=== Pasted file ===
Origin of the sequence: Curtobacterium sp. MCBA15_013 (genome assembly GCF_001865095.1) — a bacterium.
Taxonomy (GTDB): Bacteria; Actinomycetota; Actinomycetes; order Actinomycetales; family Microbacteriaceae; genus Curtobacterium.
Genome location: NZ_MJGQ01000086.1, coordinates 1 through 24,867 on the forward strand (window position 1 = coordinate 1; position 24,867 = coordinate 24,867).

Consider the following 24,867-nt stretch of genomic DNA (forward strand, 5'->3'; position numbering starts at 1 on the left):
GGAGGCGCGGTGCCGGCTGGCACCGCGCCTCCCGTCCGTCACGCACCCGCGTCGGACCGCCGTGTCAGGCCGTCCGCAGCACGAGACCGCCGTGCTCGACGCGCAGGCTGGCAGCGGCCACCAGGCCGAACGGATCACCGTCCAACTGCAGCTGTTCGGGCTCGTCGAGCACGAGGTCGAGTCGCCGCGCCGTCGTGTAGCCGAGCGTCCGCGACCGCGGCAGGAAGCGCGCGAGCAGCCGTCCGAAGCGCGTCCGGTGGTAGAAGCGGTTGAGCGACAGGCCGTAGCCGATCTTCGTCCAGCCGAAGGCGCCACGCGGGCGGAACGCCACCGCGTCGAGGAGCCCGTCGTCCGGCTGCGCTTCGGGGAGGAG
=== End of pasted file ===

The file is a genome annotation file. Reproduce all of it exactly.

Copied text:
Origin of the sequence: Curtobacterium sp. MCBA15_013 (genome assembly GCF_001865095.1) — a bacterium.
Taxonomy (GTDB): Bacteria; Actinomycetota; Actinomycetes; order Actinomycetales; family Microbacteriaceae; genus Curtobacterium.
Genome location: NZ_MJGQ01000086.1, coordinates 1 through 24,867 on the forward strand (window position 1 = coordinate 1; position 24,867 = coordinate 24,867).

Consider the following 24,867-nt stretch of genomic DNA (forward strand, 5'->3'; position numbering starts at 1 on the left):
GGAGGCGCGGTGCCGGCTGGCACCGCGCCTCCCGTCCGTCACGCACCCGCGTCGGACCGCCGTGTCAGGCCGTCCGCAGCACGAGACCGCCGTGCTCGACGCGCAGGCTGGCAGCGGCCACCAGGCCGAACGGATCACCGTCCAACTGCAGCTGTTCGGGCTCGTCGAGCACGAGGTCGAGTCGCCGCGCCGTCGTGTAGCCGAGCGTCCGCGACCGCGGCAGGAAGCGCGCGAGCAGCCGTCCGAAGCGCGTCCGGTGGTAGAAGCGGTTGAGCGACAGGCCGTAGCCGATCTTCGTCCAGCCGAAGGCGCCACGCGGGCGGAACGCCACCGCGTCGAGGAGCCCGTCGTCCGGCTGCGCTTCGGGGAGGAG